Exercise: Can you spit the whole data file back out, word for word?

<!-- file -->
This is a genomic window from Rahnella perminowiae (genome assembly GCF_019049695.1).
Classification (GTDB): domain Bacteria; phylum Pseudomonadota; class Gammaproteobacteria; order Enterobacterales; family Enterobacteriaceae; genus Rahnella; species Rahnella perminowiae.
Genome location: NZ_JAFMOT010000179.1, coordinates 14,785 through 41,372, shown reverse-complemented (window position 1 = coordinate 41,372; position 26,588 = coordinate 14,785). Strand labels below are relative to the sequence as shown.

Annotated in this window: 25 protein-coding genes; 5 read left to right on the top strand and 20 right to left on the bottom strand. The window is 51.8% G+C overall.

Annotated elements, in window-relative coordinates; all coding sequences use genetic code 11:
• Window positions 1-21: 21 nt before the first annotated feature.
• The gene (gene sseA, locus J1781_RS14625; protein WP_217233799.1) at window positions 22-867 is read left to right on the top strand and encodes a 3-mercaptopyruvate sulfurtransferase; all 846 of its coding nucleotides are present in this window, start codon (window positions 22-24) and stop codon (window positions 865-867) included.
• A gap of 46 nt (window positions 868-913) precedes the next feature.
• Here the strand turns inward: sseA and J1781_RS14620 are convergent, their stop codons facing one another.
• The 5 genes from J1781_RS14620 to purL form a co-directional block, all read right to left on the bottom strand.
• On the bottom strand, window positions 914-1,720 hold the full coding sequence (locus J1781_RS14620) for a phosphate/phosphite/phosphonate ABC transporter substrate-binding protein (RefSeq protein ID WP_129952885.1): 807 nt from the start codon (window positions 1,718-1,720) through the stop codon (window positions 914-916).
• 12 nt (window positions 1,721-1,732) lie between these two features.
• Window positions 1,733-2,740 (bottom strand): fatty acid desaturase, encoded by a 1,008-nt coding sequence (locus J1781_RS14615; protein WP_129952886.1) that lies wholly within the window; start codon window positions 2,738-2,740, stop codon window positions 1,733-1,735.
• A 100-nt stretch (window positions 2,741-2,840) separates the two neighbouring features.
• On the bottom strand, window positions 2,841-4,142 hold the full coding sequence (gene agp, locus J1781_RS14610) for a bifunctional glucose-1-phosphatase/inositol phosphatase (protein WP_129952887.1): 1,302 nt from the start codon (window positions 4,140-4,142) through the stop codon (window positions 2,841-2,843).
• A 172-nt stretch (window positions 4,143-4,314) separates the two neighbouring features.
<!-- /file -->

This is a genomic window from Rahnella perminowiae (genome assembly GCF_019049695.1).
Classification (GTDB): domain Bacteria; phylum Pseudomonadota; class Gammaproteobacteria; order Enterobacterales; family Enterobacteriaceae; genus Rahnella; species Rahnella perminowiae.
Genome location: NZ_JAFMOT010000179.1, coordinates 14,785 through 41,372, shown reverse-complemented (window position 1 = coordinate 41,372; position 26,588 = coordinate 14,785). Strand labels below are relative to the sequence as shown.

Annotated in this window: 25 protein-coding genes; 5 read left to right on the top strand and 20 right to left on the bottom strand. The window is 51.8% G+C overall.

Annotated elements, in window-relative coordinates; all coding sequences use genetic code 11:
• Window positions 1-21: 21 nt before the first annotated feature.
• The gene (gene sseA, locus J1781_RS14625; protein WP_217233799.1) at window positions 22-867 is read left to right on the top strand and encodes a 3-mercaptopyruvate sulfurtransferase; all 846 of its coding nucleotides are present in this window, start codon (window positions 22-24) and stop codon (window positions 865-867) included.
• A gap of 46 nt (window positions 868-913) precedes the next feature.
• Here the strand turns inward: sseA and J1781_RS14620 are convergent, their stop codons facing one another.
• The 5 genes from J1781_RS14620 to purL form a co-directional block, all read right to left on the bottom strand.
• On the bottom strand, window positions 914-1,720 hold the full coding sequence (locus J1781_RS14620) for a phosphate/phosphite/phosphonate ABC transporter substrate-binding protein (RefSeq protein ID WP_129952885.1): 807 nt from the start codon (window positions 1,718-1,720) through the stop codon (window positions 914-916).
• 12 nt (window positions 1,721-1,732) lie between these two features.
• Window positions 1,733-2,740 (bottom strand): fatty acid desaturase, encoded by a 1,008-nt coding sequence (locus J1781_RS14615; protein WP_129952886.1) that lies wholly within the window; start codon window positions 2,738-2,740, stop codon window positions 1,733-1,735.
• A 100-nt stretch (window positions 2,741-2,840) separates the two neighbouring features.
• On the bottom strand, window positions 2,841-4,142 hold the full coding sequence (gene agp, locus J1781_RS14610) for a bifunctional glucose-1-phosphatase/inositol phosphatase (protein WP_129952887.1): 1,302 nt from the start codon (window positions 4,140-4,142) through the stop codon (window positions 2,841-2,843).
• A 172-nt stretch (window positions 4,143-4,314) separates the two neighbouring features.